Anybody know why …

I really like the light show projected on High Rock Tower every night but the park is one of the stranger places in Lynn. Legends swirl around the spooky boarded-up house at the base of the tower and the tower itself. Is it true the original tower was made of wood and burned by Lynn residents celebrating the end of the Civil War? Don’t ask me.

I would be the first person in line to hear Richard Fecteau spend an hour talking about the 19 years he spent in a Chinese prison following his capture in 1952 that rivaled a James Bond movie plot. Never one for the limelight, the Classical High School graduate’s name is enshrined on the former Classical High (now Fecteau-Leary Junior Senior High).

Speaking of people who served this country, it would be great to open the Lynn Museum for an entire Saturday afternoon for local veterans to gather and tell their stories. Local students could record the tales of selfless service and sacrifice for immortality.

Is it just my car radio or can someone explain why I lose radio reception driving through the Sumner Tunnel but not the Callahan. Anyone know what happened to the guy who used to sell coffee from a machine on his back to drivers waiting for their turn to drive through the tolls? Don’t ask me.

I can’t be the only one who drives or walks by those big red lobsters on the former Anthony’s Hawthorne’s walls and thinks how they would look as a centerpiece for a bathroom floor or backyard patio.

Hawthorne by the Sea in Swampscott is a classy reminder of the days when Anthony’s and the General Glover House were fancy dining places where people held meetings and hosted receptions.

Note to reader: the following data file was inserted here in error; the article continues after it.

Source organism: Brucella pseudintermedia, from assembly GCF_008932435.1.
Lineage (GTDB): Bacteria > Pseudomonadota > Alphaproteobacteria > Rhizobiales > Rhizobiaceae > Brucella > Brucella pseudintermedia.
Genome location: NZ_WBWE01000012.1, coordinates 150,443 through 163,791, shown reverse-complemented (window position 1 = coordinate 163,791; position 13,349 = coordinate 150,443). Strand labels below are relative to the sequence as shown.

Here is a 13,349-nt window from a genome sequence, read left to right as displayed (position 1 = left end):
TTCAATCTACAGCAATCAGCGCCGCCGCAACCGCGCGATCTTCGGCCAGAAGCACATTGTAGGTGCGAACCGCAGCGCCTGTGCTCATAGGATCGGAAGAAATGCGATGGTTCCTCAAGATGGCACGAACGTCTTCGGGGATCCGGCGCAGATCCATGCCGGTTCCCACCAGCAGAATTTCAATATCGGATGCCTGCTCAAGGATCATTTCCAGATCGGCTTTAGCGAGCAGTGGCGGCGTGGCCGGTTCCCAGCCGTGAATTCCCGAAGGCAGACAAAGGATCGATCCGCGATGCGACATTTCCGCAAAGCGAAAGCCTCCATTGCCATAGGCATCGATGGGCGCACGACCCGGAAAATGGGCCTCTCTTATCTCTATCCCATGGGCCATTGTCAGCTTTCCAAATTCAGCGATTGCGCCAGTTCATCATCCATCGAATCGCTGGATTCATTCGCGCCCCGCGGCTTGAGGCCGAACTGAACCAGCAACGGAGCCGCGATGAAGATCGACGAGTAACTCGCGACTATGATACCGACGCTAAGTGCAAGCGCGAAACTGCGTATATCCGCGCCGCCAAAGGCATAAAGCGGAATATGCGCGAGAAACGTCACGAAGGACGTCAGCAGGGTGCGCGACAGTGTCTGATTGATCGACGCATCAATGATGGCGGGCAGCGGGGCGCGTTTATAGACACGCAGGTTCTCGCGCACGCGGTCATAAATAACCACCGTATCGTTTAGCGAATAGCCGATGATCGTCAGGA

The street sign on Ocean Street a short ways from Nahant Street says Greenleaf Circle/Ocean Park. The two streets combined don’t stretch more than a couple of blocks, so where exactly does Greenleaf Circle end and Ocean Park begin? Don’t ask …

I smile when I drive down Lynn Shore Drive and see Buzzy Barton walking the beach. He is always talking to someone and he looks happy. He should be — he’s out enjoying one of Lynn’s greatest assets.

There’s excitement building around the idea of finally putting a bike path on the abandoned rail spur that runs through West Lynn off Summer Street. But what happens when the path runs into the former rail bridge that is now a pathway for a high-pressure gas line?

Nicknamed “The Can Opener” by body shop owners who run businesses on Bennett Street, the low-slung bridge routinely strips the metal tops off carelessly-driven trucks. The gas company doesn’t seem in any hurry to move the pipe which means the bike path dream might just amount to a lot of hot air.

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